Fortnite pro TSM Myth humiliated after trying CS:GO: “Close your eyes!” - Dexerto
CS:GO

Fortnite pro TSM Myth humiliated after trying CS:GO: “Close your eyes!”

Published: 23/Jun/2019 14:36 Updated: 23/Jun/2019 14:44

by Joe Craven

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Professional Fortnite Battle Royale player Ali “Myth” Kabbani was hilariously embarrassed by an opposition player, as he tried out Counter-Strike: Global Offensive for the first time on stream.

Myth is best known as one of the early Fortnite personalities, often credited as an innovator of building with Epic Games’ battle royale. However, on June 22, after his failure to qualify for July’s Fortnite World Cup, Myth gave first-person shooter CS:GO a shot.

It was clearly one of his first times playing the legendary shooter, as he hilariously struggled. Myth’s shortcomings were enjoyed by his watching audience, who are unaccustomed to seeing the Fortnite star out of his depth when it comes to gaming.

Instagram: MythMyth was catapulted into fame by Fortnite, sitting at over 5 million Twitch followers.

Myth was playing on Mirage, using the Nova pump-action, when he failed to kill an enemy, despite taking multiple shots at them. After whiffing a number of shots, Myth jumps around a corner to challenge the enemy.

The enemy then jumps at Myth, causing the TSM star to miss another close range shot. He is then humiliated by a close range knife kill: “Nooooo!” he laughed. “Noooo! I fucking suck, close your eyes, please!”

Myth’s viewers could hardly believe what they were watching, as many began to rip into the Fortnite star and mock him for his miserably fail. “UR DOGSHIT!” exclaimed one viewer, while another simply referred to him as a “bot”.

While undoubtedly entertaining, it’s fair to assume that Myth won’t be setting the competitive CS:GO scene alight, in the same way he has impacted Fortnite.

Esports

FACEIT offer $55k pot for collegiate Valorant, CSGO & League of Legends

Published: 29/Oct/2020 9:22

by Alan Bernal

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Esports platform FACEIT is putting together a host of leagues for collegiate North American teams to vie for a $55,000 pot across League of Legends, Counter-Strike: Global Offensive, and Valorant circuits.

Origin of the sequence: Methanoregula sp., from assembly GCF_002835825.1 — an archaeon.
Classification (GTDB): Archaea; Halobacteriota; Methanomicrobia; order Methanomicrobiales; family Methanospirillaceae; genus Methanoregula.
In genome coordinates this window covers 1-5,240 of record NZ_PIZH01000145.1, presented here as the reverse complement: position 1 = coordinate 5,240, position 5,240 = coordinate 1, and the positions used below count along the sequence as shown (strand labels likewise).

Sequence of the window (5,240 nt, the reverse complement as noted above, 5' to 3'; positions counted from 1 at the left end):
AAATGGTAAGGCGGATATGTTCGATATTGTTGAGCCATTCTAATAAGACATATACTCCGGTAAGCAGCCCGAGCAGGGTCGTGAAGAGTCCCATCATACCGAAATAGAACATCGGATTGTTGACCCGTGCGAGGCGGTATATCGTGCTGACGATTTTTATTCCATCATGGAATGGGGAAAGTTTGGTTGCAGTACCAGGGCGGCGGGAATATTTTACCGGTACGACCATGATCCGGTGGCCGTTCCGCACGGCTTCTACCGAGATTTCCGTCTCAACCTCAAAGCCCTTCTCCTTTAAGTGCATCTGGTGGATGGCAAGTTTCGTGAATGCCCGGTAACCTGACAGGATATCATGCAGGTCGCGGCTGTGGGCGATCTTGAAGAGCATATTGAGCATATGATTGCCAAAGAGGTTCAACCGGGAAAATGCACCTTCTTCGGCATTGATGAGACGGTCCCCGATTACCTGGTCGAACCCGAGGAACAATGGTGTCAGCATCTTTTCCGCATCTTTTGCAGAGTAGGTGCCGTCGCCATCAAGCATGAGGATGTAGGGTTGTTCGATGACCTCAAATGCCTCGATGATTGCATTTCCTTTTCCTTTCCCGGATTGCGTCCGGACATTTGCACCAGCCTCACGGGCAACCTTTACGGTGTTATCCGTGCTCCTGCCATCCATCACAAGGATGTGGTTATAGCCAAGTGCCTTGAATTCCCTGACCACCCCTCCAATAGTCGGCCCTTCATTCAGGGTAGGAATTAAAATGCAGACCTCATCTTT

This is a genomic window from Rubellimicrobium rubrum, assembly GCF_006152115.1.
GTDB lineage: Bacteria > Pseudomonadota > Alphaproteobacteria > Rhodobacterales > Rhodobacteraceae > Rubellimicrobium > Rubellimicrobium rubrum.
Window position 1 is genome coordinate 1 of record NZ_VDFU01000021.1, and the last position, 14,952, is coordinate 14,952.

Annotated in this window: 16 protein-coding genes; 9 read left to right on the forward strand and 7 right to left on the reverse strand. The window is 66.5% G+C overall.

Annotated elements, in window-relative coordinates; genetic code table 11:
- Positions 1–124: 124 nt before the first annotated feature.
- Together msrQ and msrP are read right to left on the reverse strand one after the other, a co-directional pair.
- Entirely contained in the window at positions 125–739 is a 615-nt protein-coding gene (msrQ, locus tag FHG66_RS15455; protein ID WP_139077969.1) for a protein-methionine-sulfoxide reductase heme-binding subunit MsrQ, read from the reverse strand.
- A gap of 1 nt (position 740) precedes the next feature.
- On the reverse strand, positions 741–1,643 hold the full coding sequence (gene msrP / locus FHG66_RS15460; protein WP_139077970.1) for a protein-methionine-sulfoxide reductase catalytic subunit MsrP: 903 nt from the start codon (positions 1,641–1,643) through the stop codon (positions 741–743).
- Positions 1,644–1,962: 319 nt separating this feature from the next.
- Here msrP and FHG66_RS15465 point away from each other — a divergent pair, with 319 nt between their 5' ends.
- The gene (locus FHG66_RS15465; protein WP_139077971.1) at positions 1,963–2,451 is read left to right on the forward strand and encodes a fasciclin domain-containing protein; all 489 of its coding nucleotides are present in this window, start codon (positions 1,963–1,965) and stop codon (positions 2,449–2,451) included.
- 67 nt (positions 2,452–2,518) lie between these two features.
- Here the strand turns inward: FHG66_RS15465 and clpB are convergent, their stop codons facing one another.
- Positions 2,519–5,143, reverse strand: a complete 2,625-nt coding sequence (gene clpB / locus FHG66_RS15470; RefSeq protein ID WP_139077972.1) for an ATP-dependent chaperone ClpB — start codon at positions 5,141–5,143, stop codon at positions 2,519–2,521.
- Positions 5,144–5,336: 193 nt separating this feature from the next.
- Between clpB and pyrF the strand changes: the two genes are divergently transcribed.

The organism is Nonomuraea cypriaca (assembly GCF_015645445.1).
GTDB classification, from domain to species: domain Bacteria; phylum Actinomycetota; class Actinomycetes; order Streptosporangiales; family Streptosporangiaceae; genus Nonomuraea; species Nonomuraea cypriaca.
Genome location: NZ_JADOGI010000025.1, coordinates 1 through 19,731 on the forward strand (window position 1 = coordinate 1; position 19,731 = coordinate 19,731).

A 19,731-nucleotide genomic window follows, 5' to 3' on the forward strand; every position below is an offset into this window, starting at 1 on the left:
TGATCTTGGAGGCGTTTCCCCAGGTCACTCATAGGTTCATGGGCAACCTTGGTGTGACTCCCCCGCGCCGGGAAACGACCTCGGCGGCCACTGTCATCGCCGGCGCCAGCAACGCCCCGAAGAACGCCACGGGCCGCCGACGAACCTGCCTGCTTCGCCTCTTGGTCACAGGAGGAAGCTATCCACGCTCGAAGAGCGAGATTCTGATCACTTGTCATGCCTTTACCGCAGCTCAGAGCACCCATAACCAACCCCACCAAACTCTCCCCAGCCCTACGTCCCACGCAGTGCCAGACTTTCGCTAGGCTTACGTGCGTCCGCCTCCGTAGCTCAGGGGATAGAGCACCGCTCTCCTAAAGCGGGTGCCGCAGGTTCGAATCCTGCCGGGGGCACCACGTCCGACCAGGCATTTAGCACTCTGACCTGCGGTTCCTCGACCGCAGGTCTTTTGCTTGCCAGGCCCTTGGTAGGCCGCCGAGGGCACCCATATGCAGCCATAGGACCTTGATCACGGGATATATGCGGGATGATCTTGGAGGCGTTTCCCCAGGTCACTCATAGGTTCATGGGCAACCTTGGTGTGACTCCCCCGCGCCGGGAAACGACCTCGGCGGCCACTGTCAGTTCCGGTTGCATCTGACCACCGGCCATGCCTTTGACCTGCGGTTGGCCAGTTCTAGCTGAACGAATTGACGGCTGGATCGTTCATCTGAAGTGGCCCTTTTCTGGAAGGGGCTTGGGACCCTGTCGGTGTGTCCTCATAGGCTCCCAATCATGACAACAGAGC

The deadline for college players to sign up will be November 1, after which the TO will move ahead with a two-division system for CSGO & Valorant as well as regional qualifiers for League of Legends.

For the two tactical shooters, FACEIT will have a “Premier league, for top-tier competition, and Contenders league, for more casual competition.”

College players should note that the Premier and Contenders league will have a registration fee of $125 per team and $75 per team, respectively.

FACEIT
FACEIT will give aspiring esports players a chance to compete for cash in Valorant, LoL, and CSGO.

CSGO & Valorant leagues

From the $55,000 pot, CSGO will get a $30,000 prize pool, $5,000 of which will supply the Contenders league winnings. Meanwhile, FACEIT is putting $10,000 up for grabs in Valorant.

Both Premier and Contenders will have a 10-week Swiss format regular season that will lead into a single elimination playoff in Spring 2021.

Matches start on November 5-10 with the regular season’s 10th match scheduled for February 18-23, so student teams will have months to plan, prepare, and play out the full season.

The playoffs are planned to take place in March through April in the new year, with the Championship following after.

Riot Games
FACEIT will hold collegiate varsity events for Valorant and CSGO.

League of Legends

FACEIT will produce a three-phase LoL circuit that will eventually decide which team claims the biggest take of the $15,000 prize pool.

State-wide qualifiers, consisting of 16 teams each, are going to take place in the US and Canada. These will decide which teams make it into the Regional Stage. The top four teams that make it out of the Regionals will go on to the Finals for the biggest share of the $15,000 pot.

FACEIT
The breakdown of target dates for FACEIT’s state-wide LoL events.

Every state qualifying tournament will require a $100 registration fee, 50% of which goes to the prize pool. FACEIT gave this example: “if the California tournament has 10 teams, there will be a $500 prize for that.”

To get more information on the collegiate leagues, head over to FACEIT’s hub to register your team.